I think I can step away from Crow Creek long enough to write about my grandmother who would've turned 100 years old today. I keep telling myself not to cry, but it's not working. This should be a day of celebration, except that she's not here to enjoy it with us. She died in February of 2011. Congestive heart failure. She got sick early on a Thursday morning but didn't want to bother my mom, so she called 911 and got an ambulance to take her to the hospital. By the time my mother got there, they had already placed Grandma in a coma as they tried to suck the fluids out of her lungs (or whatever it is they do). Somehow, we all knew in our hearts that this was the end, even though my grandmother had barely been sick a day in her life. At almost 97, she was still living independently in her own apartment. Sure, she'd slowed down some (who wouldn't?), but she was also as sharp as a tack right up until the end.
She came out of her coma long enough that weekend to say goodbye to everyone in her own way. My mom, brothers, and uncle were all with her. The rest of us, her grandchildren across the country, talked by phone and tried to comfort. The last conversation I had with her was on Sunday night just as the Oscars were starting. We each guessed the winners just like we did every year for as long as I can remember. I also asked her how they were able to find an oxygen mask big enough to fit over her nose, which made her laugh as we told each other goodbye and said "I love you." What a great final memory to have of my grandmother, whose constant joking was responsible for so much laughter throughout my life. She had heart failure again the next morning while my mom was feeding her breakfast and was gone by the end of the day. At her funeral, I dropped a lock of my hair into her coffin along with a small piece of a blanket she gave me as a gift the day I was born. I gently sang a few words of "Heart of Rome" as I bent over to kiss her beautiful face one final time. "Hold me very close before you leave me."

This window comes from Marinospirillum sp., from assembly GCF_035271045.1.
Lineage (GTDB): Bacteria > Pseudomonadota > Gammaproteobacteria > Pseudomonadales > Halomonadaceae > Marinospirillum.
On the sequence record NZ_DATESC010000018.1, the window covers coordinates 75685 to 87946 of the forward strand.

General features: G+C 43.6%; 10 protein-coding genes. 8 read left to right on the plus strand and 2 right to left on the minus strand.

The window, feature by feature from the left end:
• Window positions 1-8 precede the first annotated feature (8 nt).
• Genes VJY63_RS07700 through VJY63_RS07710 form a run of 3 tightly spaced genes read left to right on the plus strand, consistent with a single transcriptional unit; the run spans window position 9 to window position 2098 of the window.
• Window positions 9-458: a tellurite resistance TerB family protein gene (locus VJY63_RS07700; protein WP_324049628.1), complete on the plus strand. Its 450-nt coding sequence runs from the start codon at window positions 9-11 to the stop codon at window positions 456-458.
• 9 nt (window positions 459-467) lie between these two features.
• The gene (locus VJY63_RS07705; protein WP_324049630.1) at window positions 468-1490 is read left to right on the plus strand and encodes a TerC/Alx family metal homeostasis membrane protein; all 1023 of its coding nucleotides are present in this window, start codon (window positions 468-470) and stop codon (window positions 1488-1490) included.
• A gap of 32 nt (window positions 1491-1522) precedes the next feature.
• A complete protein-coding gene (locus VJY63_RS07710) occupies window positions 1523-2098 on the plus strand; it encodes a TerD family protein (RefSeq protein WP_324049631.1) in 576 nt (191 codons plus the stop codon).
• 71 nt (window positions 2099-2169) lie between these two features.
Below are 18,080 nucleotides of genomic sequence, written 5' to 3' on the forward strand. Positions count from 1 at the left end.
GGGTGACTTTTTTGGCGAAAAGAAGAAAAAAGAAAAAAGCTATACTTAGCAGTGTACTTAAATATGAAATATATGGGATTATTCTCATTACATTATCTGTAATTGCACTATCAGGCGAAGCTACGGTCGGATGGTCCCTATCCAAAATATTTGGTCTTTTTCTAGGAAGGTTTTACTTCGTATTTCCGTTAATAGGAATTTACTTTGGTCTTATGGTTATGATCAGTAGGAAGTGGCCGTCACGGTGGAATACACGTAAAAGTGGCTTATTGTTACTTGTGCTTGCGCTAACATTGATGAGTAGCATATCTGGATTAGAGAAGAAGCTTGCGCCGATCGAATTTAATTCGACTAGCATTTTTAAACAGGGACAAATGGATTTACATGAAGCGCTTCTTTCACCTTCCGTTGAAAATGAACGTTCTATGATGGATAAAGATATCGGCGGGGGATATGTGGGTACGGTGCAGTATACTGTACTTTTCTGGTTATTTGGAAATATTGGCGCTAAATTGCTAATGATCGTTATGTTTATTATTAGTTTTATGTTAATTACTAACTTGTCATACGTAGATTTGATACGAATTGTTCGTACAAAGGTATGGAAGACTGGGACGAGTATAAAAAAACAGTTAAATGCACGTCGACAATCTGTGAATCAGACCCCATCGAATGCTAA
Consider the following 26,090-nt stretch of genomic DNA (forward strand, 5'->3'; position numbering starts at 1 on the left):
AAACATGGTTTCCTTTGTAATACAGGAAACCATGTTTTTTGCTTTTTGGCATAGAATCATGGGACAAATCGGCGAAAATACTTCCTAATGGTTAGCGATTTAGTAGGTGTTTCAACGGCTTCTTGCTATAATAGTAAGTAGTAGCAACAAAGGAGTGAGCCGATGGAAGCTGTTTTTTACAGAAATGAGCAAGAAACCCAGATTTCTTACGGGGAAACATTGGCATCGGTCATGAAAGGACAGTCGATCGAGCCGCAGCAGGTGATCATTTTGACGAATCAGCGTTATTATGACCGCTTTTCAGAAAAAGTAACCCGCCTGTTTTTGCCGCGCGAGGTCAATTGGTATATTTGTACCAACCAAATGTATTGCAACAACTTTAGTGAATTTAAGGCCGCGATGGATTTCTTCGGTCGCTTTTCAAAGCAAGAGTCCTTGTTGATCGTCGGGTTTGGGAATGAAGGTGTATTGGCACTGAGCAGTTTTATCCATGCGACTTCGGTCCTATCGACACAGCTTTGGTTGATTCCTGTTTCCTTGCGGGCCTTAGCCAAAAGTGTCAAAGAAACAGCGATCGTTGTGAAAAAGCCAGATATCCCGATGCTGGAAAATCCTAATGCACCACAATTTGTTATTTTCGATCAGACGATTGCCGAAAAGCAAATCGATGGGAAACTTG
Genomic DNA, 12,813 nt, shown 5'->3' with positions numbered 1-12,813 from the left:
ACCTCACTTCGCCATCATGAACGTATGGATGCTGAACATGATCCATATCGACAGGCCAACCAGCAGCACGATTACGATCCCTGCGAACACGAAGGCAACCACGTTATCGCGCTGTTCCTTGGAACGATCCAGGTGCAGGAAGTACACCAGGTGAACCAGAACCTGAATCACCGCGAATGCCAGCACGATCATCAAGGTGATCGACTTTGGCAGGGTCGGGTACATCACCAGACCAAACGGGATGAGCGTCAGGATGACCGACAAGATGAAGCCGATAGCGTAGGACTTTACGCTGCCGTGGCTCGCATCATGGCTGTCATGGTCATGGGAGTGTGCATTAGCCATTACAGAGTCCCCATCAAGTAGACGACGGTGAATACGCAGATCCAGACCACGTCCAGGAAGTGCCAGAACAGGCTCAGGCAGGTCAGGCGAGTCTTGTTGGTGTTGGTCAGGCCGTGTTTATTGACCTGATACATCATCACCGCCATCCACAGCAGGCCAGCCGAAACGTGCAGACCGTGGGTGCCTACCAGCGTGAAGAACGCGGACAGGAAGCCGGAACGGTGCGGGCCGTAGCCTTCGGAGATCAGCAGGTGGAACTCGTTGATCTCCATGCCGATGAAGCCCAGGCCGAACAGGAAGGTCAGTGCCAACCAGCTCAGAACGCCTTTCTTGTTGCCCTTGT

Honestly, I don't think about the day she died that much anymore. I prefer to remember the good times. I treasure our relationship. I wish my own children had that kind of connection with their grandparents. I guess what we shared really wouldn't mean anything to anyone else, but that's just how it goes with any close bond, right? Impersonating Clouseau, strutting like Jessie "The Body," passing pinochle cards under the table, easily distracting her with flattery while playing any board game with a timer, eating the rotten bananas, hiding everything in her apartment, going to Vegas to see Tom Jones (and Wayne Newton and George Carlin), running to her place for a quick bite while on lunch break at Lucky's, switching movies on 50-cent Tuesdays, bouncing on her knee to "See Saw Knock at the Door," listening to her recite "The Night Before Christmas" and tell dirty jokes. Her being there for every important event in my life from my first school play and her visit to NC to see the beautiful baby girl I named after her. Her hands. My God, how I miss holding her hand. The list goes on and on. Grandma Nance will always be part of my life.